“I won’t be! I’ll be chill! Icy chilly cool!” He stayed silent, still holding her hand. “So will you?” he wondered.
“Oh! Oh yes!” she cried out. “I’ll marry you, Fry!”
Fry let out a ‘whoo hoo’ and slid the ring onto her finger. They paused together to admire it. “I fought a raccoon for that diamond.” He said.
“It’s nice,” she said.
It was another Friday night in New New York, which marked yet another casual date night for Leela and Fry at the Planet Express Building. In Fry’s case that meant trying to pick up a bottle of General Sisyphus’ old-fashioned Whiskey By Product without Bender swiping and glugging it all down first, and in Leela’s case that meant convincing Fry to take her outside to enjoy the warm summer evening. He packed them a picnic lunch and took them to a park (not Central Park, he insisted – a NICE park). The provisions were scarce enough that he had to buy them hot dogs, but he managed to make it back to the blanket swiftly as humanly possible, before the condiments were stolen by hamburglers.
Leela was so distracted by the fol de roll that it took her ages to notice that Fry seemed uncomfortable. He squirmed when she asked him what was wrong. “Nothing,” he insisted. “Just…thinking.”
“Don’t! You’ll give yourself an aneurism?”
“Ohh,” Fry said. He kept watching Leela – and the track of her eyes – and said, “Do you ever get distracted by really pretty girls.” She slapped him. “OW! Not me, you!”
She rubbed her palm against her thigh. “Fry, I’m not interested in anyone, no matter how beautiful he – or she – or they – or it might be!”
“But she’s a beautiful tomato!” Fry whined.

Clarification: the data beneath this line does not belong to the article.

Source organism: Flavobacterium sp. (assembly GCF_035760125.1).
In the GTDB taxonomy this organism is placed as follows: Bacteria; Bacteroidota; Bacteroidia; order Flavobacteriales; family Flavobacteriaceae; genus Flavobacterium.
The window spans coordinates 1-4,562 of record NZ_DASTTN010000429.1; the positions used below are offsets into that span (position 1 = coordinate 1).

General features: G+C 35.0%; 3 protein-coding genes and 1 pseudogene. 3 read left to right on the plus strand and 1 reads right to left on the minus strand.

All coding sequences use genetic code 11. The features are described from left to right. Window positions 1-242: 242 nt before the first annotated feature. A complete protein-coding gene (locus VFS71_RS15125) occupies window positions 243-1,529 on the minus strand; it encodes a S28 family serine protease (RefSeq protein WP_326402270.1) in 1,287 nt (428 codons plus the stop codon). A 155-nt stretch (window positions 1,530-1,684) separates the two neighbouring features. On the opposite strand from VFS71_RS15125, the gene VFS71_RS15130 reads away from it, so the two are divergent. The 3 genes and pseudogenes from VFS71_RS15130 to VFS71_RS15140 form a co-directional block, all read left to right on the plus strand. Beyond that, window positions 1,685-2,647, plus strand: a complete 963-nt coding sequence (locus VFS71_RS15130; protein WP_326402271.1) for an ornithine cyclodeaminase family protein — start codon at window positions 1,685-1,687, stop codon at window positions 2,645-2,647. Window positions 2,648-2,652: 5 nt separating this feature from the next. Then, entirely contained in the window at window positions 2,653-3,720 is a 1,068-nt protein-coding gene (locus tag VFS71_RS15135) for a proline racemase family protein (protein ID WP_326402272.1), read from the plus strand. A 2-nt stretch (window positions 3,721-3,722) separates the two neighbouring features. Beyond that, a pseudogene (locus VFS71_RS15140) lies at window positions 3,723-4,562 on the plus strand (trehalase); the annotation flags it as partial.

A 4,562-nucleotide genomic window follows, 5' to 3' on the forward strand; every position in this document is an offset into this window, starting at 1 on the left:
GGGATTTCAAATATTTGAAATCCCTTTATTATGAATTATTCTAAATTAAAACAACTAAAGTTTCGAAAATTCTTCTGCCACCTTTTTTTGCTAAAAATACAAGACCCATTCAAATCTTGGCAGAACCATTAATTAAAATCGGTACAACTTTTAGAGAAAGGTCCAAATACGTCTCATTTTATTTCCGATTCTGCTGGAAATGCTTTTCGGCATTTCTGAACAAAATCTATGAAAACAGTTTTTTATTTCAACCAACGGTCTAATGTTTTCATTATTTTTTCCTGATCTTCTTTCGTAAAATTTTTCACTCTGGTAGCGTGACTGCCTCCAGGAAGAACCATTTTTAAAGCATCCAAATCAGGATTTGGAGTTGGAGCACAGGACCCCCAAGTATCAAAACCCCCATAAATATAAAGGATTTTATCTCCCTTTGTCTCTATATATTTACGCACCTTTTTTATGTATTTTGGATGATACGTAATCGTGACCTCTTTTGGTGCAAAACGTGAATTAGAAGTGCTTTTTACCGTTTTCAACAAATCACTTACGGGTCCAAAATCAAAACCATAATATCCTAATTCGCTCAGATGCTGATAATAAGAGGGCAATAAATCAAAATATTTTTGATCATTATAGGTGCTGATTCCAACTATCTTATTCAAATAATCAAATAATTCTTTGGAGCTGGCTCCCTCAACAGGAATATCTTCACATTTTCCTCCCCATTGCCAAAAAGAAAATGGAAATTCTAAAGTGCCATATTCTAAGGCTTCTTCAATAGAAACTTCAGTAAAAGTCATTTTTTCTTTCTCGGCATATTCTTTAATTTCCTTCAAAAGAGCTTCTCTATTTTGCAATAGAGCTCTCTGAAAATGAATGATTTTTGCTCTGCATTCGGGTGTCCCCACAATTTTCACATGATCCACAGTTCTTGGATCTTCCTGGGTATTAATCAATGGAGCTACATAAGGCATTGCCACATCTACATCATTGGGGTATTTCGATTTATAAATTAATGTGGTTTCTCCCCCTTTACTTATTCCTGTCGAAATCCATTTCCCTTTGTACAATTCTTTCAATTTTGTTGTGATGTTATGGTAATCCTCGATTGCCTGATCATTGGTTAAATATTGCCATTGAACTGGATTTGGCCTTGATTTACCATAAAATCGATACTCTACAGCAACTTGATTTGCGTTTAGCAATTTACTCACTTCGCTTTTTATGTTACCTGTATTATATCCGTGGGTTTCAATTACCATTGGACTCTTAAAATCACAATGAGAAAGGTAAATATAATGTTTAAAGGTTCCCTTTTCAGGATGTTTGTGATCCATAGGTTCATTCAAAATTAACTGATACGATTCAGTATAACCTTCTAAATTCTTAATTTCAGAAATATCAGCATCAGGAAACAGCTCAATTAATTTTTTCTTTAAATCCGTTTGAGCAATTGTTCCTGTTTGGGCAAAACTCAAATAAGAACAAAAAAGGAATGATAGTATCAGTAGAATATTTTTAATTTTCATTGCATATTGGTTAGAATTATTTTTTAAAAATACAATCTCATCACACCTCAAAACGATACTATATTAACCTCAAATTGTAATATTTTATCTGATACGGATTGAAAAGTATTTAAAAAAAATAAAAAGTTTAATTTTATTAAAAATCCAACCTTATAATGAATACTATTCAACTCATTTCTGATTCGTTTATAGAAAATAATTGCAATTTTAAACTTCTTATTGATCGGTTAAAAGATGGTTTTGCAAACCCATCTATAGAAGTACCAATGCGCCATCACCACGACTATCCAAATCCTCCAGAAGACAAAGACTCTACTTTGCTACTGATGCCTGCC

Leela followed his sightline and eyed said passing tomato. “She’s pretty saucy,” Leela said. “But I bet if you squeeze her she’ll break into a million pieces. I like my friends a little more durable.”
“Hey!” They were, naturally, speaking of a quite literally lovely tomato – with the legs of a showgirl. She turned toward them, seeds spattering into the ground as she talked. “Buncha wise guys getting fresh! Don’t make me get my hubby!” She yelled over her shoulder. “Honey, catch up!”
A very tall ketchup bottle with legs and arms rushed over. “Who’s putting the squeeze on my sweetie?” He smacked his head against a nearby tree, turning his head into a jagged crown of broken glass. “Who wants some?”
Fry and Leela fled from the scene, rushing hand in hand to the safety of the nearest shelter. “See what your jealousy did?” Leela panted.
Fry replied, “can you blame me?”
“YES I CAN!”
They collapsed together in the safety of a bus shelter. “Fry, your ridiculous paranoia almost got us killed. Why are you suddenly going insane in the membrane?”
“Because you’re so pretty. And so are all sorts of women!” Fry said. “Why would you want to stay with me when you can be with somebody like one of them?”
“Fry, how many times do I have to tell you that me being bisexual doesn’t change how I feel about you?! No one else has saved me in the way you have – and nobody else ever will.” She hugged him – then twisted his ear. “So stop being a paranoid dork about it.”
Fry pulled away, rubbing his ear. “Okay. You won’t kick me like that in bed for this, will you?” he asked weakly.
“We’ll see,” she said, and patted his cheeks.